Six weeks before Indiana voters head to the polls, state superintendent Tony Bennett will address an Indianapolis audience Tuesday night and statewide television audiences over the next two weeks.
It’s an official Indiana Department of Education event, not a campaign event. But much like the State of the Union and State of the State addresses, education policymakers are sure to closely watch Bennett’s remarks for clues about how he might handle a second term — should Indiana voters elect him to one.
Bennett, a Republican, must first face Democratic state superintendent candidate Glenda Ritz in the November election. Ritz will not speak Tuesday night, but has recorded a response that will air on the tape-delayed radio and television broadcasts of the address. (We have the statewide TV schedule below the jump.)
We’ll have live video and live commentary of the address, which is expected to begin at 6:00 p.m. ET.
Gov. Mitch Daniels, a champion of much of the education overhaul for which Bennett has also become a poster boy, will make remarks introducing the state superintendent before the speech.
During Bennett’s time in office, statewide standardized test scores have increased by 8 percentage points. It’s hard to imagine Bennett skipping over that statistic in his address.
But perhaps more illuminating will be how Bennett looks to the future. He used the address last year to call for legislation that would have required Indiana students to take at least one online course before graduating from high school. (That proposal ultimately petered out in the General Assembly.)
In a similar fashion, I’d bet Bennett will advocate for broadening the state’s authority to intervene in or take over schools with poor test scores. Why? Here’s a story we posted earlier this month from our colleague Brandon Smith:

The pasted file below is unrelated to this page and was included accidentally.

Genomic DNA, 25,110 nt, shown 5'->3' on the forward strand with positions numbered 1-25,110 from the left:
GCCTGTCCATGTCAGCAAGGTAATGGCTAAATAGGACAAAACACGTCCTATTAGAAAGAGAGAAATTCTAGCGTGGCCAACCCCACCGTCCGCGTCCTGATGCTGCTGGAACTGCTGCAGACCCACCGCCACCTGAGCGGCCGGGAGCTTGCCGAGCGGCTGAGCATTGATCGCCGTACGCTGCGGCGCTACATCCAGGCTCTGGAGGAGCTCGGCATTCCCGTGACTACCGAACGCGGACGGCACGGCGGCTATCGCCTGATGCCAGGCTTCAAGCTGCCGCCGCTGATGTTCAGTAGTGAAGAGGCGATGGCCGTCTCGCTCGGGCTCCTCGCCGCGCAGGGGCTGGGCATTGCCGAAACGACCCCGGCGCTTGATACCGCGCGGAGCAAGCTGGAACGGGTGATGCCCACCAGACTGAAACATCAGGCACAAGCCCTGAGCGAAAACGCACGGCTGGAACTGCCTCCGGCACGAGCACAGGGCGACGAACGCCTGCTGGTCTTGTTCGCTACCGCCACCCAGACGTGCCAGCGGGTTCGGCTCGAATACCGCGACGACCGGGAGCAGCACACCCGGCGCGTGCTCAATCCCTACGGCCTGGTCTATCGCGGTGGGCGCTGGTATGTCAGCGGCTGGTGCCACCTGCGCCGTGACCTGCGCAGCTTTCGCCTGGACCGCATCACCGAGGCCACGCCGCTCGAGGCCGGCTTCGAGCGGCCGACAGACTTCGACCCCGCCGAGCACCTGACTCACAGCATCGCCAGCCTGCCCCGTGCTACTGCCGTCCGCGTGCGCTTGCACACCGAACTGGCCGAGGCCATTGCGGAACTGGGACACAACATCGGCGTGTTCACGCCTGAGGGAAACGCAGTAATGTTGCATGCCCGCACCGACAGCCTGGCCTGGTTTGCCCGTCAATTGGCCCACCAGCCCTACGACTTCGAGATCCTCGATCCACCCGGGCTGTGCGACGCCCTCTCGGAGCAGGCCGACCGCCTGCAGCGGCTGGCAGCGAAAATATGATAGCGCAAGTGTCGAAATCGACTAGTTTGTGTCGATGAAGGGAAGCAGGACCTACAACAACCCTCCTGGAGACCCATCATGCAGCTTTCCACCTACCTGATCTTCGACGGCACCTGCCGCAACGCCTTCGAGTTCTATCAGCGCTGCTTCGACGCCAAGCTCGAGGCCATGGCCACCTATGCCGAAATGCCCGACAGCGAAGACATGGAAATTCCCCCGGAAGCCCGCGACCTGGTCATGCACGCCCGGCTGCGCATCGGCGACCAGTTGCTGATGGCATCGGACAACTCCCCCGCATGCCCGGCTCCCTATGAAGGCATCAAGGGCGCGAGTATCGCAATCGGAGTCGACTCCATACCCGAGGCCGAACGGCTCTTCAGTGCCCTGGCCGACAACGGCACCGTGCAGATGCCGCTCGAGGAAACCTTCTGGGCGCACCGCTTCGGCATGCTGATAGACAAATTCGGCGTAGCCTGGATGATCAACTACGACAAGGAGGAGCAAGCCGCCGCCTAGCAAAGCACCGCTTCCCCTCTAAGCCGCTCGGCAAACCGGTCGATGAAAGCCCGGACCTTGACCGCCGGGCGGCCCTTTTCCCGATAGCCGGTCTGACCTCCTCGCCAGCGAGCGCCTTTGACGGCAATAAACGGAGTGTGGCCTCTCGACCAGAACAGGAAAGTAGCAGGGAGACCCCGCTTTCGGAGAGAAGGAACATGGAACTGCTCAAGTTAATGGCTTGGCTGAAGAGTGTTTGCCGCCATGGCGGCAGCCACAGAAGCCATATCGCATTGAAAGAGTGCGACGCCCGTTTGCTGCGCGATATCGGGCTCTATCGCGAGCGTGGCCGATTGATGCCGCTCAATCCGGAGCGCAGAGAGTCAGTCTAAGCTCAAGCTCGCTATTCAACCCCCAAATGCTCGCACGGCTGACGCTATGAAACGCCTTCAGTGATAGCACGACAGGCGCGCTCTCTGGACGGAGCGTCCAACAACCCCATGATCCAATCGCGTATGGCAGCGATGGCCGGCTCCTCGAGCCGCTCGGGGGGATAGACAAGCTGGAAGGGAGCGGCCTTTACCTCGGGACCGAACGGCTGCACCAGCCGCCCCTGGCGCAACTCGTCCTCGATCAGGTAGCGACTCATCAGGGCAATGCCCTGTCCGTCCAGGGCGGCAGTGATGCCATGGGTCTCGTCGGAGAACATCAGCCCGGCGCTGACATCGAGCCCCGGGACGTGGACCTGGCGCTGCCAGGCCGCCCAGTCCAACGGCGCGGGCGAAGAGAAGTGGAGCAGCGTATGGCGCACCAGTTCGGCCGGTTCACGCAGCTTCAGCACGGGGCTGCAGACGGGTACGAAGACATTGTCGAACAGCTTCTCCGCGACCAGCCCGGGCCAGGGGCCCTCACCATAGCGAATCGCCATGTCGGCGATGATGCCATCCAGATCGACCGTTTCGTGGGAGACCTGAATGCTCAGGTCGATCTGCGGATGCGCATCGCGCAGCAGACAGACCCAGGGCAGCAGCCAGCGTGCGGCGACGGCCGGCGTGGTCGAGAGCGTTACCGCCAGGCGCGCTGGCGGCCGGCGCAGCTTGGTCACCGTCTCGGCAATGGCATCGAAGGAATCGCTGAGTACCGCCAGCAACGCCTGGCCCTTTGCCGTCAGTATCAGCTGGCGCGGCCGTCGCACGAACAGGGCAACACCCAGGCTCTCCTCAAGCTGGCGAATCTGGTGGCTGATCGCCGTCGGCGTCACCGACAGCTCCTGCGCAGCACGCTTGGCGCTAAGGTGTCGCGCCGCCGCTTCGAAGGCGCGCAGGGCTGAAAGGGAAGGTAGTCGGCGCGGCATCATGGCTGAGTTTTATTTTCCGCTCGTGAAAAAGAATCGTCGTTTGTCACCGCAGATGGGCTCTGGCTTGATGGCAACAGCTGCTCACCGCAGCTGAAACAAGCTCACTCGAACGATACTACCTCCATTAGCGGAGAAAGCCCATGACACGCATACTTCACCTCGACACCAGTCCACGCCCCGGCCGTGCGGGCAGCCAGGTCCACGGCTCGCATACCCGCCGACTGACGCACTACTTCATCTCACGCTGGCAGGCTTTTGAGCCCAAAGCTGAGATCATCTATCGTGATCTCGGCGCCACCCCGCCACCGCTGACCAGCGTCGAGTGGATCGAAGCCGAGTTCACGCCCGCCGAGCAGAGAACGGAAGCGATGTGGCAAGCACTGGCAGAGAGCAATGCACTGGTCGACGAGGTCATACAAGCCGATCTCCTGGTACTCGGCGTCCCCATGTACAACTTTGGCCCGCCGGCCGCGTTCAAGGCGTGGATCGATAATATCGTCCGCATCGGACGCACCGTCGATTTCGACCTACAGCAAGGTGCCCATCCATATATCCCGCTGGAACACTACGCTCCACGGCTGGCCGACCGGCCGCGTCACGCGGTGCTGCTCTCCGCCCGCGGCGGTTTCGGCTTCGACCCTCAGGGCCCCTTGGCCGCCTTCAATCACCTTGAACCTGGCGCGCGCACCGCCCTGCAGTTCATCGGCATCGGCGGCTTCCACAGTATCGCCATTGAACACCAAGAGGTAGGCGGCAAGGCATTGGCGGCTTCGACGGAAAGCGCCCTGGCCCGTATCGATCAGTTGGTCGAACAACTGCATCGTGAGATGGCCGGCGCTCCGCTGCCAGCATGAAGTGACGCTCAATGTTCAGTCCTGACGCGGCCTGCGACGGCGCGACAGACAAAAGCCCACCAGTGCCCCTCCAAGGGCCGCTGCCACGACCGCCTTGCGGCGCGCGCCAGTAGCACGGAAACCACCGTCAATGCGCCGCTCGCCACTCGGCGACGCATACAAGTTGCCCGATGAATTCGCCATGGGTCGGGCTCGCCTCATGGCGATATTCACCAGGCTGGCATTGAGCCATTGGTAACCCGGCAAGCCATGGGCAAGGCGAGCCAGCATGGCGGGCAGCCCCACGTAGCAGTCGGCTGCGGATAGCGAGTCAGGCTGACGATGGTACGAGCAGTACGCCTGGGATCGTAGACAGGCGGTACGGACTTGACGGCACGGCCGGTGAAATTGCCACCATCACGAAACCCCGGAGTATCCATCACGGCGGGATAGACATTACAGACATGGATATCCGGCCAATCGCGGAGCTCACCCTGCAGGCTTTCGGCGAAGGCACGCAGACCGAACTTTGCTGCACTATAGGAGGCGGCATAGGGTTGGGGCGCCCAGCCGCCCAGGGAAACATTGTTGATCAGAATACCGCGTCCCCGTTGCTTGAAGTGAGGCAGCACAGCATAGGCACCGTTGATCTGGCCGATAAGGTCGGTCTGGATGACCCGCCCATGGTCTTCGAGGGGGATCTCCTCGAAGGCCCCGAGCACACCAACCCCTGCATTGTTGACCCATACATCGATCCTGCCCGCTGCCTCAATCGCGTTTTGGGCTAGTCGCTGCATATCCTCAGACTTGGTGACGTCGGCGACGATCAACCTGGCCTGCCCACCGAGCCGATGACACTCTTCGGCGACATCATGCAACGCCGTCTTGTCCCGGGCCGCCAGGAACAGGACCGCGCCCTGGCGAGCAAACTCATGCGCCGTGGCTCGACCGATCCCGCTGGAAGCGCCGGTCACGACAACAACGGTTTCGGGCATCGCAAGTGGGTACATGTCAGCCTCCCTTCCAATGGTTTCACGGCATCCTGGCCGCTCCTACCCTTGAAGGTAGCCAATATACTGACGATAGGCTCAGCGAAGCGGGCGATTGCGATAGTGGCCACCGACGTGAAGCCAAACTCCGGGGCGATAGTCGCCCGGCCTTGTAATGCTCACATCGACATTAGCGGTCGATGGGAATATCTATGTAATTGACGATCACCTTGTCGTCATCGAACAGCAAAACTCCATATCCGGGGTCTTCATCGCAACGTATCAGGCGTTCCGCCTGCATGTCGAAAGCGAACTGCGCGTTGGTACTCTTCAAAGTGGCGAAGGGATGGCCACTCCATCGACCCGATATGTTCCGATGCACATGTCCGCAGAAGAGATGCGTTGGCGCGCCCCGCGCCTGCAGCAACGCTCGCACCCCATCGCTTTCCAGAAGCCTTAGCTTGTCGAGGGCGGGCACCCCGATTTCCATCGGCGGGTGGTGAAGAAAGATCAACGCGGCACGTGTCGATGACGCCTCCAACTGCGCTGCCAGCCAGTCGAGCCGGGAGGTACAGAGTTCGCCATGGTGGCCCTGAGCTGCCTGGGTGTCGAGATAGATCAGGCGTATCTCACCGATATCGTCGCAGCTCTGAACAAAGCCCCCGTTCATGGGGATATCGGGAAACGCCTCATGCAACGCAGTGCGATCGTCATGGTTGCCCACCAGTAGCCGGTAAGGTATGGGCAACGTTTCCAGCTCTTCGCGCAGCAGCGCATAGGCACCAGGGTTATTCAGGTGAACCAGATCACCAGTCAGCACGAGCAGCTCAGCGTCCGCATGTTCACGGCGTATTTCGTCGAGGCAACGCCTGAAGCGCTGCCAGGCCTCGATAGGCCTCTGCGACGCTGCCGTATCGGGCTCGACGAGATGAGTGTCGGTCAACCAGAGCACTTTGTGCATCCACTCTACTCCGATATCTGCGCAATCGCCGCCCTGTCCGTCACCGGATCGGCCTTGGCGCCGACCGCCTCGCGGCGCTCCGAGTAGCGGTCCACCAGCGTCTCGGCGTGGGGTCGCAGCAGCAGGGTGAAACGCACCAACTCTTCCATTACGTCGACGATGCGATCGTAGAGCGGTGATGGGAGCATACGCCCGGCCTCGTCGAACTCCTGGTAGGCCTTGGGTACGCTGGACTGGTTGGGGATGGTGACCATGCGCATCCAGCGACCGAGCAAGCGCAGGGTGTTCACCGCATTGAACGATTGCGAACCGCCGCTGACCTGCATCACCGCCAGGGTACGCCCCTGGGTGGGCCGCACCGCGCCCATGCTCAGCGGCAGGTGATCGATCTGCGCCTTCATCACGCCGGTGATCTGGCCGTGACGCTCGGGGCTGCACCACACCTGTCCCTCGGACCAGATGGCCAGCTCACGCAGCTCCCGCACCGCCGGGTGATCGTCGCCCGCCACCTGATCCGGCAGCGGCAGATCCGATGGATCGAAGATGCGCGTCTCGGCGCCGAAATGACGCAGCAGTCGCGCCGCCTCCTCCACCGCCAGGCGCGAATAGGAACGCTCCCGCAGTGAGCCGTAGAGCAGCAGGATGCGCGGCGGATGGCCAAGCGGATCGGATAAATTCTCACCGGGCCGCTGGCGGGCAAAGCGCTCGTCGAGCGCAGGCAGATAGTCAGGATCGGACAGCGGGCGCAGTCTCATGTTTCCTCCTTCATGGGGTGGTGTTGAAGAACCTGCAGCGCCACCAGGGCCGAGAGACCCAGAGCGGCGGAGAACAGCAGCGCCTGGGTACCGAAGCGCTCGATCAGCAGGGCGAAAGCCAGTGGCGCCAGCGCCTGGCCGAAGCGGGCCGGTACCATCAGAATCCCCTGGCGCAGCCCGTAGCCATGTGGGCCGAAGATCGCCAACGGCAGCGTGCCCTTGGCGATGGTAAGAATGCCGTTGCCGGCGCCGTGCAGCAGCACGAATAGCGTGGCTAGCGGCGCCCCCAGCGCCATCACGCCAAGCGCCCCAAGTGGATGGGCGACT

Superintendent of Public Instruction Tony Bennett says he wants to see the General Assembly address state intervention on a broader, district-wide level — and he wants that discussion to take place as soon as possible.
“It’s not in the state’s best interest to operate schools,” he says. “Schools are best operated locally. But the state cannot — and as long as I’m the superintendent, will not — tolerate poor performance of schools and use local control as an excuse.”
Bennett says the standard for schools must be quality local control. If a number of schools in a single district fail, Bennett says the state’s takeover model may be expandable…
Behning says changing rules on state intervention could take a long time but wants to see the process begin next session.
As Bennett reflects on his four years in office, it’s important to note he’s been a controversial figure.
He’s become a rock star for those who favor expanding school choice and tightening accountability laws for schools with chronically poor test scores. But policies he’s supported have also invited the criticism that Indiana’s school culture is becoming too focused on standardized tests.
Here’s when Bennett’s address will air on statewide public television:
- Indianapolis: WFYI — September 26 (7:30 p.m.), September 27 (5:00 a.m.)
- South Bend: WNIT — September 27 (8:30 p.m.), September 30 (9:30 a.m.)
- Merrillville: Lakeshore Public Television — October 2 (9:30 p.m.)
- Muncie: WIPB — September 27 (6 p.m.), October 2 (9:30 a.m.)
- Bloomington: WTIU — September 28 (9 p.m.)